We’re celebrating another terrific year of great reads by giving away our 12 favorite books of 2013. Among these RIFer favorites are books that got rave reviews and hit the bestseller and ‘Best of 2013′ lists. You read them here first!
From Anthony Marra’s astounding debut novel A Constellation of Vital Phenomena to the bestselling expose Five Days at Memorial to thrillers like The Andalucian Friend – our Box o’ Books has something for everyone.
Just in time for the holidays, so you can pass them on to family and friends (after you read them yourself, of course!).
We love learning about what inspires authors when they write. We often hear about books that inspire or even music, but images? This is a cool twist.
Novelist Therese Walsh has gathered images on Pinterest – “visual inspirations” of her new novel The Moon Sisters.
The images are haunting, gorgeous, disturbing, inspiring, sad, puzzling. They inspire curiosity. They capture the near-magical realism of this stunning coming-of-age novel, the story of two sisters who take steps to move on with their lives after their mother’s probable suicide.
From the authors of the New York Times bestsellers Awkward Family Photos and Awkward Family Pet Photos comes a celebration of those special times throughout the year when our families embarrass us the most . . . the holidays.
From Mom’s homemade Halloween costumes to re-creating a Nativity scene for the Christmas card to that overly patriotic uncle who literally wears the flag on the Fourth, holidays make for humiliating memories that we carry in our hearts for years to come.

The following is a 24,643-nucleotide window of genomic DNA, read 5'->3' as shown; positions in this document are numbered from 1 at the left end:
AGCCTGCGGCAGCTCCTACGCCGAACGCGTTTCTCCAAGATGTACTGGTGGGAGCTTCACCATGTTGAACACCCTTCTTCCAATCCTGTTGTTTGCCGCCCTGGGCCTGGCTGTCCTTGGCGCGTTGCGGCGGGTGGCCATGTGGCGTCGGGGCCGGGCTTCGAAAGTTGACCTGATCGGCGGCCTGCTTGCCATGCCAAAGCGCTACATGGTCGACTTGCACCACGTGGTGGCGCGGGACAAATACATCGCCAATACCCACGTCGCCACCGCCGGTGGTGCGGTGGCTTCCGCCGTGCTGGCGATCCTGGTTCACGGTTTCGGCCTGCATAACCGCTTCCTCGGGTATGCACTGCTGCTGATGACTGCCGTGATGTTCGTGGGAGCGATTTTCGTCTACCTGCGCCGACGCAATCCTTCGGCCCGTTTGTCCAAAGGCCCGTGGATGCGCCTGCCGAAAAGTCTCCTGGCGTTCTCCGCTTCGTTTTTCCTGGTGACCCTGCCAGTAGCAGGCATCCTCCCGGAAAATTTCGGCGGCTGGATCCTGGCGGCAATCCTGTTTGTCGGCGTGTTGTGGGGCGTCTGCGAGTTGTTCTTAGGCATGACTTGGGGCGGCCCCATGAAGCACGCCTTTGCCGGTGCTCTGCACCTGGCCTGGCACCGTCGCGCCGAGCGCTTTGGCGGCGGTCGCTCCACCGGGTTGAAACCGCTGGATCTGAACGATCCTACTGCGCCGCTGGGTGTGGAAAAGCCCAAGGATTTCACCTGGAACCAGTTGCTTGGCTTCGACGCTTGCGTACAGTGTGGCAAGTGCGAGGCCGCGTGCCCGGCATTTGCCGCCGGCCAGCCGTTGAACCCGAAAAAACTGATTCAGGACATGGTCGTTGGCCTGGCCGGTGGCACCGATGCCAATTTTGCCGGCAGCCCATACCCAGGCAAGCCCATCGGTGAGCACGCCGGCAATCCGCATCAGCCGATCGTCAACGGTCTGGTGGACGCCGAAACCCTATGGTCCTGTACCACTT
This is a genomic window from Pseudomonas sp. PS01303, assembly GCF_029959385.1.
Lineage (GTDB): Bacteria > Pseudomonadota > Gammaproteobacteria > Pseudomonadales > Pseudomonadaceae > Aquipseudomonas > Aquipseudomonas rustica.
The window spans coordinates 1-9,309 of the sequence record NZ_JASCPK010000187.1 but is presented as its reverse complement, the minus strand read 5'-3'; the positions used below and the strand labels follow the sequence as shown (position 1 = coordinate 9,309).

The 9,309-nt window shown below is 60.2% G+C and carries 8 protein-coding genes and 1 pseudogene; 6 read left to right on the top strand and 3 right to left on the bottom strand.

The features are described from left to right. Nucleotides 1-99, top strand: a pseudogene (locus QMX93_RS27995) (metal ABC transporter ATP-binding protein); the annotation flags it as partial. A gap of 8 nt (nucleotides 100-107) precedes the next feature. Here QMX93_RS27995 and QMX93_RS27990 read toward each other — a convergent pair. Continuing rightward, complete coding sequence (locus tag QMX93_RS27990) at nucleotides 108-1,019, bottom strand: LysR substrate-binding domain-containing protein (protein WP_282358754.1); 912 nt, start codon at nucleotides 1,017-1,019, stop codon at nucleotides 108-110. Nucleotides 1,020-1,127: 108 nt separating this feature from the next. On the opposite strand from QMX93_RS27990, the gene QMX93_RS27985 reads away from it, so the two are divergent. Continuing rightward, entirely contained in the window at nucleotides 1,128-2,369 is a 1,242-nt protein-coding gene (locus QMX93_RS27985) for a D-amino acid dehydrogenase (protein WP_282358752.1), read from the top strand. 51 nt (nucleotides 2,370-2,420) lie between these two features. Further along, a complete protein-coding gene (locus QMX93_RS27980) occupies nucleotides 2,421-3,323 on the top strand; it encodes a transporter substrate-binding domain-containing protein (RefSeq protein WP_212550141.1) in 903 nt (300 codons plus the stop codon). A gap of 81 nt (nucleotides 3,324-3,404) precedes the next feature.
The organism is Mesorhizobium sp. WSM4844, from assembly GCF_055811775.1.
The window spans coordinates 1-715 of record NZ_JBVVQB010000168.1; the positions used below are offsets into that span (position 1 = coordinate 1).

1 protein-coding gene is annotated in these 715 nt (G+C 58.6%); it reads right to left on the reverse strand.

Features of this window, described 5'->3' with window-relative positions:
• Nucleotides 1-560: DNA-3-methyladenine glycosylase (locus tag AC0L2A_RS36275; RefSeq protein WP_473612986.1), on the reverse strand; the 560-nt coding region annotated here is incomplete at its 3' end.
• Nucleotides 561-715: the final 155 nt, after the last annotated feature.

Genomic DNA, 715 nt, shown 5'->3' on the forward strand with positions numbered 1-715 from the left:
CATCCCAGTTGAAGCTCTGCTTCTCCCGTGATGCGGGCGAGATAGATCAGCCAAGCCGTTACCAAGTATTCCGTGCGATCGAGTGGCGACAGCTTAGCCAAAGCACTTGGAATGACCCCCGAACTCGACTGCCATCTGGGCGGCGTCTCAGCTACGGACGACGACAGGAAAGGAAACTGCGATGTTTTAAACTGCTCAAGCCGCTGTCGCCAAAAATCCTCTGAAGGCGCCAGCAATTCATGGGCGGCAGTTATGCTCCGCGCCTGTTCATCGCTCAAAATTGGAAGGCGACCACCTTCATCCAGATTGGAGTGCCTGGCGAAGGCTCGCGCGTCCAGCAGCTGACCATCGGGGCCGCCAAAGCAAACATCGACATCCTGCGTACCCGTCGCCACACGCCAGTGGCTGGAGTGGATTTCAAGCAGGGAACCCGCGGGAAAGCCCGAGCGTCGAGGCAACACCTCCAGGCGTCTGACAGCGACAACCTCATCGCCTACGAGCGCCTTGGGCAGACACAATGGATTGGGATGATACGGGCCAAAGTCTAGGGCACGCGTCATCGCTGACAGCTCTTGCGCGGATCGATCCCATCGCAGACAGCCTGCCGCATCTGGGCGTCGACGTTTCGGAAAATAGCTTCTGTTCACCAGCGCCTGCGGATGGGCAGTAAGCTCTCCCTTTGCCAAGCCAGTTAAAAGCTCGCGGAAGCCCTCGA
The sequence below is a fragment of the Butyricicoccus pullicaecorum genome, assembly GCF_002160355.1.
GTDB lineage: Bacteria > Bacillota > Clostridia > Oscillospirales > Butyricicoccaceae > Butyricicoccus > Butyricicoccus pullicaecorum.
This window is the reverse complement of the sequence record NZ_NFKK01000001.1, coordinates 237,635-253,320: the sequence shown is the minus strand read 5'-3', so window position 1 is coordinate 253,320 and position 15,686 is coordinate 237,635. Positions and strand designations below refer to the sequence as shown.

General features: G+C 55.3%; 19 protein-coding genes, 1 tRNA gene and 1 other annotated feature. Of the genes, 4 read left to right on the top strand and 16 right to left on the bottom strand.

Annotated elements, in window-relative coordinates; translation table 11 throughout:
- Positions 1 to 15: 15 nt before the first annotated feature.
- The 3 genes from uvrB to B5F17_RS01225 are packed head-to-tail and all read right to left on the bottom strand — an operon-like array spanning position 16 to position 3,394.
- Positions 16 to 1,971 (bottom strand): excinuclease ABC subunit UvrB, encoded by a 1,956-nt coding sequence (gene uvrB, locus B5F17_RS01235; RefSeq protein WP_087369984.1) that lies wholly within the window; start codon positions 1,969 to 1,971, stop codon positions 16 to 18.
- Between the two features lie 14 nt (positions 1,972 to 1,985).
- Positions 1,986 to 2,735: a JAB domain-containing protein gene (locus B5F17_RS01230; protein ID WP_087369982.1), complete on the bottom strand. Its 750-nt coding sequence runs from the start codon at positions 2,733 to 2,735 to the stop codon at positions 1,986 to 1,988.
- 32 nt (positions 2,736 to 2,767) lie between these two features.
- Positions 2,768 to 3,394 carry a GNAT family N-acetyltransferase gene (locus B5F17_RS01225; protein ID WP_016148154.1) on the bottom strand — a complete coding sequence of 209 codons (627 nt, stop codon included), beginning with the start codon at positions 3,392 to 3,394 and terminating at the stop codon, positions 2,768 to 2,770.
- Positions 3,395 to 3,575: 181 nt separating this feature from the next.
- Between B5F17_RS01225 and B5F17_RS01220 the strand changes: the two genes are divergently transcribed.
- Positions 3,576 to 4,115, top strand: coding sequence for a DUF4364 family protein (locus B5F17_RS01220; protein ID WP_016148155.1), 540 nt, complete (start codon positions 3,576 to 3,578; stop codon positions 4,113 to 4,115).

“The book was better,” is a cultural phenomena that readers have embraced for decades, but that old adage might need a rewrite. When done well, films can maintain the artistic vision of the original book to become smash successes.
“Out of all the novels I’ve read recently,” says Rachel Goldberg, “Freedom possesses one of the most captivating narratives set in contemporary America. The details are so vivid, the characterizations so rich, that reading the book itself almost played out as a movie in my head.”
Alcohol and literature go together like gin and tonic. While authors have a reputation for hitting the bottle – thanks for that, Hemingway – the relationship between readers and a good tipple often goes unremarked.
Dracula and a Bloody Mary, anyone? What do you imbibe when you’re curled up with your favorite book? Do you read Wuthering Heights with a highball of Dark n’ Stormy, or enjoy Fifty Shades of Grey with a Ménage à Trois? Drop us your recommendations and cocktail recipes in the comments!
It was our most lively book club debate. It also ended with the woman bursting into tears and running out of the room. Book club soon disbanded afterwards.
“If the book had been a person,” recalls Emily Ansara Baines, “it would have been reduced to tears—instead, the recommender was. It ended up that the woman had suggested the book because she really, really related to its story: and with every complaint we lodged against the writing or the story, this woman felt like it was a complaint against herself.”
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